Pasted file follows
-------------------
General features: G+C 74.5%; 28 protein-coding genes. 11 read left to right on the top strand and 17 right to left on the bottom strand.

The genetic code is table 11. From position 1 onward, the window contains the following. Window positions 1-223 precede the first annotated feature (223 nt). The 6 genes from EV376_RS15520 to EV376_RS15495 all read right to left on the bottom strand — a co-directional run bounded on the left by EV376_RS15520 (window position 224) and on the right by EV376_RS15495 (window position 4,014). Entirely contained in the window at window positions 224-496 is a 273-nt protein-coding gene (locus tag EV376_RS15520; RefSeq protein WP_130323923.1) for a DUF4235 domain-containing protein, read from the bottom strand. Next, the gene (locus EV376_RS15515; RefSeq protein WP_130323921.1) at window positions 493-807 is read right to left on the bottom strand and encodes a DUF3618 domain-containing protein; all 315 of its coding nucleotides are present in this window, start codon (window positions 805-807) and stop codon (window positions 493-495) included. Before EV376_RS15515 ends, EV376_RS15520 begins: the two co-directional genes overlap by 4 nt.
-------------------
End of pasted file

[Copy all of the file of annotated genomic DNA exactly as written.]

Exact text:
General features: G+C 74.5%; 28 protein-coding genes. 11 read left to right on the top strand and 17 right to left on the bottom strand.

The genetic code is table 11. From position 1 onward, the window contains the following. Window positions 1-223 precede the first annotated feature (223 nt). The 6 genes from EV376_RS15520 to EV376_RS15495 all read right to left on the bottom strand — a co-directional run bounded on the left by EV376_RS15520 (window position 224) and on the right by EV376_RS15495 (window position 4,014). Entirely contained in the window at window positions 224-496 is a 273-nt protein-coding gene (locus tag EV376_RS15520; RefSeq protein WP_130323923.1) for a DUF4235 domain-containing protein, read from the bottom strand. Next, the gene (locus EV376_RS15515; RefSeq protein WP_130323921.1) at window positions 493-807 is read right to left on the bottom strand and encodes a DUF3618 domain-containing protein; all 315 of its coding nucleotides are present in this window, start codon (window positions 805-807) and stop codon (window positions 493-495) included. Before EV376_RS15515 ends, EV376_RS15520 begins: the two co-directional genes overlap by 4 nt.